Of course, rapid changes in technology mean that something might not work in *newer* versions, but usually it's older versions that you have to worry about. So from a testing/development perspective having such a policy makes a lot of sense. It sets bounds on what you have to test and lets you know what cool new features you can exploit. For example, say you're responsible for maintaining a library website and you want to add some neat new functionality that isn't supported in, say, IE6; if your policy says you only support IE7 or later then it makes it easy to know that that's OK (and you have something to back up your decision if a user complains!). Or maybe you're in the testing phase and working on Safari; if your policy says you only support Safari 5 or later, you don't have to test in earlier versions.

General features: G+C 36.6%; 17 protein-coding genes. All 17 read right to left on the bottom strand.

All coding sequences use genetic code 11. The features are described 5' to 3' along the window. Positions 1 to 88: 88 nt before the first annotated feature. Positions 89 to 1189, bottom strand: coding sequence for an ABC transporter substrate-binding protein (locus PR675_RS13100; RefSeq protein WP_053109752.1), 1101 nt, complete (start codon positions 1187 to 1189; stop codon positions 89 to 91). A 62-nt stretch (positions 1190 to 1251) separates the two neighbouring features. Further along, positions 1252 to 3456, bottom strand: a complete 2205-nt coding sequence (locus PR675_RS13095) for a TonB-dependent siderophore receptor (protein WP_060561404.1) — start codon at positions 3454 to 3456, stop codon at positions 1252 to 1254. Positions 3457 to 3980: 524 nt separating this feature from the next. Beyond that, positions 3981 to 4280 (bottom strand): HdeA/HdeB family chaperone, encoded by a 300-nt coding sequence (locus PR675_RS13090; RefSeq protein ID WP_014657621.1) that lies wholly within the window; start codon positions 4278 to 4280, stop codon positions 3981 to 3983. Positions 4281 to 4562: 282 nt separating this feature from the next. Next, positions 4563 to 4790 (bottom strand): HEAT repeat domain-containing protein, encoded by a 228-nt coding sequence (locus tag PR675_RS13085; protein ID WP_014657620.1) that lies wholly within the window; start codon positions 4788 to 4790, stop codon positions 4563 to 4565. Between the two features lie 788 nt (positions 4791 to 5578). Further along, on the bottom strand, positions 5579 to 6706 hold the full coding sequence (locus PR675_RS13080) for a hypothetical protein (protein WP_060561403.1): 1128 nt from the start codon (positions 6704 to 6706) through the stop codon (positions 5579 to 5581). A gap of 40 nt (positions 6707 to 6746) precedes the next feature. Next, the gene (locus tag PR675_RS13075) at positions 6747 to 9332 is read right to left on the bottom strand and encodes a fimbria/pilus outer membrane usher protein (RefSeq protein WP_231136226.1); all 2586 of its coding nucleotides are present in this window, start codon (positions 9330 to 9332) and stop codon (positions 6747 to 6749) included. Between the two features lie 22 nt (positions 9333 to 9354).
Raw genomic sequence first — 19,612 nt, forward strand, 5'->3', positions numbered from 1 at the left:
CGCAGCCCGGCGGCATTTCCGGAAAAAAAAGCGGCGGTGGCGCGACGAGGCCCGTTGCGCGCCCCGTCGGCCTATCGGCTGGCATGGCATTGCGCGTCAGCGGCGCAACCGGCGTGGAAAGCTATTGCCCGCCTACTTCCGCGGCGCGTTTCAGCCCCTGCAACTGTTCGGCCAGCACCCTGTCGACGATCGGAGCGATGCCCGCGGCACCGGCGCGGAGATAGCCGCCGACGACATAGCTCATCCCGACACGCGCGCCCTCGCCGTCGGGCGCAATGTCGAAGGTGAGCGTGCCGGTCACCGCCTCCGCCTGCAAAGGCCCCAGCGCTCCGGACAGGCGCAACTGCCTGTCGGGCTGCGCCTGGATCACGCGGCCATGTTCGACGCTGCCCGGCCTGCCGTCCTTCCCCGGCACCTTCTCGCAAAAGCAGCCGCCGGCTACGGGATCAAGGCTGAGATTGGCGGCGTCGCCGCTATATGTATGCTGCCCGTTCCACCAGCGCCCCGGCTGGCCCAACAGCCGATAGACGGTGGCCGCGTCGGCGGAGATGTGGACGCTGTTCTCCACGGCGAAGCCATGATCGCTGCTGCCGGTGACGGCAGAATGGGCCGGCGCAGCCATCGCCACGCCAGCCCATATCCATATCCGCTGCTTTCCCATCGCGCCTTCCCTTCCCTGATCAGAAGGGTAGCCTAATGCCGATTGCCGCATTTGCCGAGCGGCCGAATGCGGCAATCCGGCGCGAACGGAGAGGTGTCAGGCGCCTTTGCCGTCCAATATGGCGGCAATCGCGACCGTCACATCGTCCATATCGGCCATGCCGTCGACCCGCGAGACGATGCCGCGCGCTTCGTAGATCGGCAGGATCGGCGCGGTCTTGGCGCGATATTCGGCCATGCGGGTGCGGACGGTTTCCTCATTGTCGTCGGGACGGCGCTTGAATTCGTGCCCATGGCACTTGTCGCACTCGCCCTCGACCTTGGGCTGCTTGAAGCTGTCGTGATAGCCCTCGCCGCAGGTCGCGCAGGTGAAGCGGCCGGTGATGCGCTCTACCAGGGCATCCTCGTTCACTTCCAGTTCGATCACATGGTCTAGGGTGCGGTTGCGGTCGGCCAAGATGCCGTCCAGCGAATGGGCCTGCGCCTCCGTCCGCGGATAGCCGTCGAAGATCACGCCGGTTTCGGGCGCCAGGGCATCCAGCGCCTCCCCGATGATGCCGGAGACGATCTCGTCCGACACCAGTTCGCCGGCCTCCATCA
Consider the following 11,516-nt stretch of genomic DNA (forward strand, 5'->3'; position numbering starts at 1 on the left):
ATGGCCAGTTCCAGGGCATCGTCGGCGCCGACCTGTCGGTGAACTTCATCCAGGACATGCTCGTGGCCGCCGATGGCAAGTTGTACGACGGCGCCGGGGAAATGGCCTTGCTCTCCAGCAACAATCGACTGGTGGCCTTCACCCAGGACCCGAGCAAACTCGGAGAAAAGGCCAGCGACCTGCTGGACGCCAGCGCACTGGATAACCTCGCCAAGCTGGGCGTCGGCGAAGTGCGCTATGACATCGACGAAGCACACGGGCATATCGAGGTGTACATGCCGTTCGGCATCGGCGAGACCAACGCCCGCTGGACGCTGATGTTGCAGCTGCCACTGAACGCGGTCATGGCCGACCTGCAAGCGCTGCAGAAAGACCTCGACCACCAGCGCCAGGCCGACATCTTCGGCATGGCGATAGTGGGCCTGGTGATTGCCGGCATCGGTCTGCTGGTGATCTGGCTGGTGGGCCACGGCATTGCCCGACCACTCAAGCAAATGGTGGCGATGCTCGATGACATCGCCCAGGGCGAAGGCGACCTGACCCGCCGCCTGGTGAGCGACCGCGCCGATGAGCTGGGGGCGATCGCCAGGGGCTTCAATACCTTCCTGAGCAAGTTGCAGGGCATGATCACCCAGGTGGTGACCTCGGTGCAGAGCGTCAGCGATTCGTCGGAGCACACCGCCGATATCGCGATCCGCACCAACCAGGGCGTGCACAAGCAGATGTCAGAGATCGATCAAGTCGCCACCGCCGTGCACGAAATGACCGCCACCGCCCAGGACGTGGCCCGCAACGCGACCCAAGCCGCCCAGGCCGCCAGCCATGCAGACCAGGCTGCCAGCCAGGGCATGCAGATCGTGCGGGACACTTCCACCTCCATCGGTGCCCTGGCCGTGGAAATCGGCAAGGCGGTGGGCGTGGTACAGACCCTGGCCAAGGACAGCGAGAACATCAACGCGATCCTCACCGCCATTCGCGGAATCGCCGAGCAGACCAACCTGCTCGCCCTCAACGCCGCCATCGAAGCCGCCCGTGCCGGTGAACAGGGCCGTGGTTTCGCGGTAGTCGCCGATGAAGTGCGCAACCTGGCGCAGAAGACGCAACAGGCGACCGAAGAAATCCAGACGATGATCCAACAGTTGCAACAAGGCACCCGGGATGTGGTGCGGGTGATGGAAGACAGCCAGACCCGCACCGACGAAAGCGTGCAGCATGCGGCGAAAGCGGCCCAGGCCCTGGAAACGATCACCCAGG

From: Code for Libraries [mailto:[log in to unmask]] On Behalf Of Ron Gilmour
Sent: Thursday, August 02, 2012 10:29 AM
To: [log in to unmask]
Subject: Re: [CODE4LIB] Browser Support
This strikes me as a strange thing to have a policy about. Between the rapid development cycles of Chrome and Firefox and the ever-expanding diversity of mobile platforms and browsers, I don't see how such a policy could possibly be kept current and meaningful.
Ithaca College Library